Nigeria returned to prominence on the continental scene this year at the 2013 Africa Cup of Nations following their worthwhile final victory, and are now positioned as a team to be reckoned with after the 1980 and 1994 champions faded into oblivion for years and even failed to qualify for the previous edition held in Gabon and Equatorial Guinea. Many pundits have described the set up as youthful, determined and coolheaded, which they believe will take the country’s football to greater heights in the coming years.
Coach Stephen Keshi, a Nigerian and former captain of the Super Eagles, came under fire from local fans and officials after his side was held by Burkina Faso and Zambia in their first two games before overcoming Ethiopia 2-0 in the final group encounter to reach the knockout stage, but without convincing his detractors the team would get anywhere further in the competition.
Their quarterfinal win over Cote D’Ivoire was widely unexpected as the Elephants were tipped as top favourites being the continent’s number team ahead of the tournament. However, their fall to the Nigerians renewed interest in the Super Eagles, who subsequently handed Mali a 4-1 drubbing in the semi-finals to coast to the grand finale against Burkina Faso, who were unable to withstand the individual and collective display of the Vincent Enyeama-led underdogs of the South Africa 2013 that humbled the Stallions 1-0 to clinch a third Afcon title.
Very few people had Burkina Faso in mind as a serious challenger before the 2013 Africa Cup of Nation, following their existing Fifa ranking, general status and performances in previous continental competitions. However, the arrival of former Gambia coach Paul Put seemed to have transformed the hitherto defensive and cowering outfit to a valiant collective force capable of exhibiting their skills with required maturity, focus and stamina, which helped them in overcoming their two major hurdles of the tournament Togo and Ghana and reaching the final for the first time in their history. Although they lost to Nigeria, the Burkinabe didn’t suffer any humiliation all along, and winning silver was a worthwhile recompense for their brilliance in South Africa.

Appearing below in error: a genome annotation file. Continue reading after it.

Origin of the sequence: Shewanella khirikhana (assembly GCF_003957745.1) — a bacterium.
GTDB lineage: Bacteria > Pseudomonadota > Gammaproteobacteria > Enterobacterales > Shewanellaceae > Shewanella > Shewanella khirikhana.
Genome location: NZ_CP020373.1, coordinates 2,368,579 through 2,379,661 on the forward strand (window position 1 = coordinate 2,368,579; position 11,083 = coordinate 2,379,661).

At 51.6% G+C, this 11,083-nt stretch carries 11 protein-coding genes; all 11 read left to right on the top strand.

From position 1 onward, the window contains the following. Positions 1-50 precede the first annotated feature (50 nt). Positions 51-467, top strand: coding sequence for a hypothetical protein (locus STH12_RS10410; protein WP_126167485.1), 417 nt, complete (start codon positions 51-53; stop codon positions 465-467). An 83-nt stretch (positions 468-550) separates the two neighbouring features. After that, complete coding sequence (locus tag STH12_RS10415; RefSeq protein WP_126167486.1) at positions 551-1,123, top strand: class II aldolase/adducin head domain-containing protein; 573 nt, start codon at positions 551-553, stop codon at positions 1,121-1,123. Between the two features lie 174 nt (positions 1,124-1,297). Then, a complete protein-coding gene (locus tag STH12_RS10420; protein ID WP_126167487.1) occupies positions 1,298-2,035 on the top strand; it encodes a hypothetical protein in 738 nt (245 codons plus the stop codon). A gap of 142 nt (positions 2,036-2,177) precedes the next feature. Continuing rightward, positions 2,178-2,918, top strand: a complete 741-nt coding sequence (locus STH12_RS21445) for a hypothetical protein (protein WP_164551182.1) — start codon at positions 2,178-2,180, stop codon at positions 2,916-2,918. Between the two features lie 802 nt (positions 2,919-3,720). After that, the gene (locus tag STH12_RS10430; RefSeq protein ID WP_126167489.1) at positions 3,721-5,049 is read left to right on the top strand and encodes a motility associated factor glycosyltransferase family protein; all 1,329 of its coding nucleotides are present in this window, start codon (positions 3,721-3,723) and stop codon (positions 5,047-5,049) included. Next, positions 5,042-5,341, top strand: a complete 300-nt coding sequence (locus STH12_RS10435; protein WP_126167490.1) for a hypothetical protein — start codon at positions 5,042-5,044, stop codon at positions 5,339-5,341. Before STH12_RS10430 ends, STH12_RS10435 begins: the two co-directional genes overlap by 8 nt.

Mali are one of the few national teams on the continent that have maintained constancy in form and results for some years now. Despite the removal of Frenchman Alain Giresse, who led the Eagles to third place at the 2012 Africa Cup of Nations, his successor and compatriot Patrice Carteron repeated that same result at the South Africa 2013, with a more experienced and composed group that was able to oust the hosts in the quarterfinals and Ghana in the third place match to take home bronze at a time when locals were in need of some respite from the raging war in the West African country.
Cape Verde have been included in this selection following their inspiring outing at the 2013 Africa Cup of Nations even though they were putting up their first participation in the finals. The Blue Sharks pulled off a shock in their opener when they held hosts South Africa to a goalless draw before challenging Morocco to a 1-1 draw and then handing Angola a peppery 2-1 defeat in the group’s final match day to qualify for the quarterfinals which they lost to Ghana 2-0 out of inexperience. However, the team’s future would remain bright if players are given the required exposure.
Do you agree with Goal.com's African Player and Team of the Month awards for November? Leave your comments below.